File photo of Canadian flag on military uniform. (Photo: The Canadian Press)"One of the constant parts of discussion, particularly in the context of things like sexual offences, is why does the military have to have jurisdiction over sexual offences in courts martial?" Holman said in an interview. "Why can't it go downtown? We'll take a look at that." Holman is leading the year-long review, which was ordered in the summer by the judge advocate general, Maj.-Gen. Blaise Cathcart. While the military justice system has been regularly updated over the years, particularly in 1998 after the Somalia Inquiry, Holman said this is the first real top-to-bottom examination since the 1950s. Holman acknowledged there are concerns about the system, particularly as it relates to sexual offences. And he said those complaints as well as defence chief Gen. Jonathan Vance's pledge to stamp out such misconduct "had some impact" on the decision to open the review.
Canada's Chief of Defence Staff General Jonathan Vance takes part in a news conference upon the release of a progress report on addressing inappropriate sexual behaviour in the Canadian Armed Forces on Aug. 30. (Photo: Chris Wattie/Reuters)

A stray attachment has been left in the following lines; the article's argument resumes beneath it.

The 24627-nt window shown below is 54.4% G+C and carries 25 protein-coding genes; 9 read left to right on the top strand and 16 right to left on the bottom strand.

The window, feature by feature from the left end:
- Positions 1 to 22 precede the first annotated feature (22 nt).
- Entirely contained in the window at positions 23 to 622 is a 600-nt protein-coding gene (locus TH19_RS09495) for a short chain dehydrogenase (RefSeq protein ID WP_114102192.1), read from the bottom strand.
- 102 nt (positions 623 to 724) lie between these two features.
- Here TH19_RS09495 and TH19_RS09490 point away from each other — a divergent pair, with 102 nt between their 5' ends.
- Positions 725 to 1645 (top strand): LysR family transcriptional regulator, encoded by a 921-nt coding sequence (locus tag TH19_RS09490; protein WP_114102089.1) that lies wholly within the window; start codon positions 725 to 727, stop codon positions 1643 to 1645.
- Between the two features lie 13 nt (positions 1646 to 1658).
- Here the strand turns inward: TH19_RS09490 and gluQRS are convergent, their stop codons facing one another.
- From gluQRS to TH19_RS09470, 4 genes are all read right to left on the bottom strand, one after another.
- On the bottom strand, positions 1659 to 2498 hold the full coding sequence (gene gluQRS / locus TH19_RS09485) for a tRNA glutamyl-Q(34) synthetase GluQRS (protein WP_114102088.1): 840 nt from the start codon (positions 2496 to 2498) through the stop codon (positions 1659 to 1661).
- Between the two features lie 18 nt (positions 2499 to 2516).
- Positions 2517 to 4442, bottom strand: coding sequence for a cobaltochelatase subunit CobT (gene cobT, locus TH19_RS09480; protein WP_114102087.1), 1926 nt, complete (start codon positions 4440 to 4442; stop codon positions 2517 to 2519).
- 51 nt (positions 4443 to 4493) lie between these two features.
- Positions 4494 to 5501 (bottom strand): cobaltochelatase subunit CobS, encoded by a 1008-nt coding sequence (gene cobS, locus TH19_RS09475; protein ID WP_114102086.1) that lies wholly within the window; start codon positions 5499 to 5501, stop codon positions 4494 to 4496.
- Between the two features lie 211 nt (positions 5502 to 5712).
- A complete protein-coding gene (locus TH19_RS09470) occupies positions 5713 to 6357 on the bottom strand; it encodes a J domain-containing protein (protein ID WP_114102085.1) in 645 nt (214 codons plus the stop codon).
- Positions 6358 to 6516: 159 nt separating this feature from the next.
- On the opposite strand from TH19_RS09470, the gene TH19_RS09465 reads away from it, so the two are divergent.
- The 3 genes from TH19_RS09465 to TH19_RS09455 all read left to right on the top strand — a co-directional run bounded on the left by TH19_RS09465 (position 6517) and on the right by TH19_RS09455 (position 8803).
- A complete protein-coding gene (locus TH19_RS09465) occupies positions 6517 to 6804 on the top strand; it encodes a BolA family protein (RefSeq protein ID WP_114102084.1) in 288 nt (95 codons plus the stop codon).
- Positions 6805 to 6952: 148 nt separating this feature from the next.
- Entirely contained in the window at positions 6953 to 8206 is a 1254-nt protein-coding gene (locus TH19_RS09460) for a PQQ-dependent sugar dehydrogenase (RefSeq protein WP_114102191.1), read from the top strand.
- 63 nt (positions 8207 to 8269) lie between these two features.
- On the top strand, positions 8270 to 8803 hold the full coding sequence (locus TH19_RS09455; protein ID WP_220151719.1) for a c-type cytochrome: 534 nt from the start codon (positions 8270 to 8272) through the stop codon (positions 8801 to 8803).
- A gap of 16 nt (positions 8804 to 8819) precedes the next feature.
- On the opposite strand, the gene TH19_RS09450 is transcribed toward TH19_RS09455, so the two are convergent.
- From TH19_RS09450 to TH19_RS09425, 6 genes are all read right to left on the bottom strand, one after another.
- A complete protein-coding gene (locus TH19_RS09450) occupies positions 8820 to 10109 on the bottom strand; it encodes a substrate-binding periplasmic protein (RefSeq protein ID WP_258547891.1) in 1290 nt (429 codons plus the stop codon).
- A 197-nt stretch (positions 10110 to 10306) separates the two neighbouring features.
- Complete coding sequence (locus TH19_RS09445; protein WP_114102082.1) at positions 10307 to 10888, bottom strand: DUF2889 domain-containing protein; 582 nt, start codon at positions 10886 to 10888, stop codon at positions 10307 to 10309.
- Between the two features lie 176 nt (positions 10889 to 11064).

The review will also look at other areas, such as how evidence is used in courts martial and whether the military has the right offences and punishments. And in the end, Holman said, it could find the current system is the best for the Canadian military. "If we end up with the same scheme that we've got now, we will know darn well why we ended up with the same scheme." Lawyer Michel Drapeau, a retired colonel who now represents many military clients, described Canada's military justice system as "so out of date it's not funny." He said there are many concerns, starting with a desperate need for stronger victims' rights. But he said he had "no confidence" that the Office of the Judge Advocate General (JAG) could fix the system themselves. He noted that many changes approved by Parliament in 2013, some of which would help victims of military crimes, still haven't been implemented, which he blamed on the JAG. The military's top prosecutor and the deputy commander of military police recently called for those changes to be implemented, saying they would help victims of military sexual offences. Holman would only say the JAG is working on implementing the changes. Rather than having military officials conduct the review, Drapeau said parliamentarians should be in the lead. He said that is what happens in the U.S., where congressional committees are responsible. - Follow @leeberthiaume on Twitter
“If we end up with the same scheme that we've got now, we will know darn well why we ended up with the same scheme.”
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